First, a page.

War and Peace in the Nuclear Age; Bigger Bang for the Buck, A; Interview with David Jones, 1986 
Part of War and Peace in the Nuclear Age.
David Jones was a general in the U.S. Air Force, who served in the Strategic Air Command as an operations planner, then as General Curtis LeMay's aide. He went on to become Chairman of the Joint Chiefs of Staff (1978-1982). In the interview he discusses SAC's nuclear strategy and its relationship with other branches of the military and government. He paints a picture of General LeMay, commander of SAC, as "great in war and great in peace" -- a "lousy politician but a superb military commander." (He denies that LeMay ever would have used nuclear weapons without the president's approval, as LeMay reportedly once claimed he would.) He explains the difference between nuclear strategies from the 1950s, when the United States had a far greater nuclear capability than the Soviet Union, and after the Soviets achieved nuclear parity. The significance of parity, in his opinion, was that a nuclear war could have no winners. He describes SAC's projections of the Soviet intercontinental ballistic missile (ICBM) buildup, and argues that they were correct on the number of missiles that would be built, just wrong on the timing. (He points out that there was controversy between SAC's estimates and the Air Force's.) He explains the tension between SAC and the CIA about these projections, and defends SAC against certain claims. He then describes various views in the 1950s about first- and second-strike options, and recalls SAC's reactions to Sputnik and its implications for future Soviet ICBM development. He also explains tensions with the Navy, which was developing its own nuclear targeting system and worried that creation of a joint planning and targeting staff would lead to SAC taking over the Polaris fleet.
- War and Peace in the Nuclear Age
- Bigger Bang for the Buck, A
- Program Number
Interview with David Jones, 1986 
- Series Description
The first atomic explosion in the New Mexico desert on July 16, 1945, changed the world forever. This series chronicles these changes and the history of a new era. It traces the development of nuclear weapons, the evolution of nuclear strategy, and the politics of a world with the power to destroy itself.
In thirteen one-hour programs that combine historic footage and recent interviews with key American, Soviet, and European participants, the nuclear age unfolds: the origin and evolution of nuclear weapons; the people of the past who have shaped the events of the present; the ideas and issues that political leaders, scientists, and the public at large must confront, and the prospects for the future. Nuclear Age highlights the profound changes in contemporary thinking imposed by the advent of nuclear weapons. Series release date: 1/1989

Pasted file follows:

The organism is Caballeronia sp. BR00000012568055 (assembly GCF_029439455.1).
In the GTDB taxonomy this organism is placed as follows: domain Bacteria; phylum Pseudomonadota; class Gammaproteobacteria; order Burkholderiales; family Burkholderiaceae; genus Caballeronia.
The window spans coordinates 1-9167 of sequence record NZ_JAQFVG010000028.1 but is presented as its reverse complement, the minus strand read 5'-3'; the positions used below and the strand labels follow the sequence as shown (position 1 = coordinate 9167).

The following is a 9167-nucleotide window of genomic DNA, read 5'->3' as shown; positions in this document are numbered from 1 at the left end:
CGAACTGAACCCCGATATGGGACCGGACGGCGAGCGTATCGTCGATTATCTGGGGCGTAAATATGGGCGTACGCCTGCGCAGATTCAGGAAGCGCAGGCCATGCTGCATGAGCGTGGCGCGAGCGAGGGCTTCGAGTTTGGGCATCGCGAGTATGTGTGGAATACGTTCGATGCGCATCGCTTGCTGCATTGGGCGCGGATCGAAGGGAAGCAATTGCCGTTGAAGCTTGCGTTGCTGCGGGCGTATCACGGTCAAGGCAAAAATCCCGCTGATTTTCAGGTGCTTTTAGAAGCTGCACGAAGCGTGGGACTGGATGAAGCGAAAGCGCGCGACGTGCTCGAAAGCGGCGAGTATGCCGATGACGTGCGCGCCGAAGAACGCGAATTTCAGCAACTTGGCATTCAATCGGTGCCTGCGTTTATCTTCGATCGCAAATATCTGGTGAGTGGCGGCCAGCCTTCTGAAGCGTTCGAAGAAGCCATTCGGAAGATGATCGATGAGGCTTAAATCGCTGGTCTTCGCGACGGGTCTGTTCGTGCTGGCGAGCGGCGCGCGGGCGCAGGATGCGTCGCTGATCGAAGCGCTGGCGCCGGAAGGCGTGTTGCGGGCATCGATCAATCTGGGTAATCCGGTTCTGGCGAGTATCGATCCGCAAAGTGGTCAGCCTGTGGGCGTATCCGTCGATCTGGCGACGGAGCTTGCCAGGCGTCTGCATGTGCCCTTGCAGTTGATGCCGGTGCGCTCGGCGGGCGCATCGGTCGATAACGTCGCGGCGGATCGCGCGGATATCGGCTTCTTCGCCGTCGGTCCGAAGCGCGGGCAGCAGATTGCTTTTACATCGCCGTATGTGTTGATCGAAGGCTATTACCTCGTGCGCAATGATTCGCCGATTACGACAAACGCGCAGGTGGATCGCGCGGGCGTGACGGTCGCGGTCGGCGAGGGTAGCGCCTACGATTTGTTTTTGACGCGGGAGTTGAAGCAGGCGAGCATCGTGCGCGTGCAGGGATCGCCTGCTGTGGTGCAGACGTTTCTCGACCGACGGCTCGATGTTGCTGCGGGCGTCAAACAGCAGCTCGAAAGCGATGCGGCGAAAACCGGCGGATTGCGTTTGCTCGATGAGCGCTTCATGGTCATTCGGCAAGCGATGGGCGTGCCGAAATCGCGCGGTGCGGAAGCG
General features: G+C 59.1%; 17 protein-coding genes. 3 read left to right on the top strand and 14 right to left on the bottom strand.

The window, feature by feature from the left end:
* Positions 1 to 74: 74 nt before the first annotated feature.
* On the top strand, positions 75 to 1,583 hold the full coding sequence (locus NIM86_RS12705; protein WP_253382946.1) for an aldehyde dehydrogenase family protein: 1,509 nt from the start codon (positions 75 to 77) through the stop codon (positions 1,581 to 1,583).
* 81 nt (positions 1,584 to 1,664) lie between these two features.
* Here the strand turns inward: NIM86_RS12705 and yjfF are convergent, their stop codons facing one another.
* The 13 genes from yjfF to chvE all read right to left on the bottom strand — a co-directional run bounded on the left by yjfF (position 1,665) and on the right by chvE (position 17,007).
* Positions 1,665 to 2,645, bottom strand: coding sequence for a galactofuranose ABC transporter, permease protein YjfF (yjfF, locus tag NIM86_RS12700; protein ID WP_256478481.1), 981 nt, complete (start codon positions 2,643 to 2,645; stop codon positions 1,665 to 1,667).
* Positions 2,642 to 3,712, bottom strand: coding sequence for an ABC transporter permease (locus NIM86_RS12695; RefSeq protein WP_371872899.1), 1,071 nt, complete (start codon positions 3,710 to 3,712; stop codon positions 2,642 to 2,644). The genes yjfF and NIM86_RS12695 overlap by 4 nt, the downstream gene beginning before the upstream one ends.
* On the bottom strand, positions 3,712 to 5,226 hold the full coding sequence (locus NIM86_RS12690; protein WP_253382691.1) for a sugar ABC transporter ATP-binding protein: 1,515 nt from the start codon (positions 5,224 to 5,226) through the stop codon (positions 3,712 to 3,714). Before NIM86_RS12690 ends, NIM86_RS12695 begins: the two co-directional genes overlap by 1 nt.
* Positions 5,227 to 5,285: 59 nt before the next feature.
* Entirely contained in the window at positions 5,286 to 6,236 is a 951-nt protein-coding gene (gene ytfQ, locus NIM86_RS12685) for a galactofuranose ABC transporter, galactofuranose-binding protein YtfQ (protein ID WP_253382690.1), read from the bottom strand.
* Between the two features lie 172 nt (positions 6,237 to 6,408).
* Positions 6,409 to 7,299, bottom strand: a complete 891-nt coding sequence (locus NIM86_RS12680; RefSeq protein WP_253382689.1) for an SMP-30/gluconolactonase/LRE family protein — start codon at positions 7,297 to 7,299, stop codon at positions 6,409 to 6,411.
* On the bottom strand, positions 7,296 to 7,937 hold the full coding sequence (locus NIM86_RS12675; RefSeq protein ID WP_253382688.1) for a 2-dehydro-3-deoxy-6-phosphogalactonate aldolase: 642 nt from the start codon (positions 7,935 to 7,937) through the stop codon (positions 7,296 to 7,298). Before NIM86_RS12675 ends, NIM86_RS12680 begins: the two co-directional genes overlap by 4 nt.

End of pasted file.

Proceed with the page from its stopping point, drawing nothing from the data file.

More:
- Program Description
For the destructive power they deliver, nuclear weapons are cheap and efficient. In the 1950’s the United States begins to rely on nuclear, rather than conventional, weapons for its defense.
As nuclear policy evolved during the Eisenhower Administration, three factors combined to produce a new American reliance on nuclear weapons: pressure to control the federal budget (the “bigger bang” argument); competition as each branch of the American military adapted nuclear weapons to its mission; and Soviet bluffs that fueled American fears about a “bomber gap” and later a “missile gap.” On October 4, 1957, Sputnik, the Soviet satellite that was the first to orbit Earth, shocked Americans and delighted the Soviets. A month later, the Soviets launched Sputnik 2 with a dog on board. Both the Soviets and the Americans knew that a booster capable of carrying a dog into space could also deliver a nuclear warhead across a continent in 30 minutes.
- Asset Type
- Media Type
- Sprague, Robert C. (Robert Chapman), 1900-
- LeMay, Curtis E.
- Polaris (Missile)
- Reagan, Ronald
- Brown, Harold, 1927-
- Nuclear weapons
- Warsaw Treaty Organization
- Carter, Jimmy, 1924-
- Wiesner, Jerome B. (Jerome Bert), 1915-1994
- Edicia Sputnik
- Eisenhower, Dwight D. (Dwight David), 1890-1969
- United States. Air Force. Strategic Air Command
- Nuclear warfare
- Intercontinental ballistic missiles
- Massive retaliation (Nuclear strategy)
- United States. Navy
- United States. Air Force
- Korean War, 1950-1953
- Cuban Missile Crisis, 1962
- United States
- Kennedy, John F. (John Fitzgerald), 1917-1963
- Soviet Union
- United States. Central Intelligence Agency
- Stoertz, Howard
- Global Affairs
- War and Conflict
- Jones, David C., 1921- (Interviewee)
- Publication Information
- WGBH Educational Foundation
- Chicago: “War and Peace in the Nuclear Age; Bigger Bang for the Buck, A; Interview with David Jones, 1986 ,” 06/28/1986, WGBH Media Library & Archives, accessed December 12, 2018, http://openvault.wgbh.org/catalog/V_4C9DD9F57A6041ACB0695FC332B548F8.
- MLA: “War and Peace in the Nuclear Age; Bigger Bang for the Buck, A; Interview with David Jones, 1986 .” 06/28/1986. WGBH Media Library & Archives. Web. December 12, 2018. <http://openvault.wgbh.org/catalog/V_4C9DD9F57A6041ACB0695FC332B548F8>.
- APA: War and Peace in the Nuclear Age; Bigger Bang for the Buck, A; Interview with David Jones, 1986 . Boston, MA: WGBH Media Library & Archives. Retrieved from http://openvault.wgbh.org/catalog/V_4C9DD9F57A6041ACB0695FC332B548F8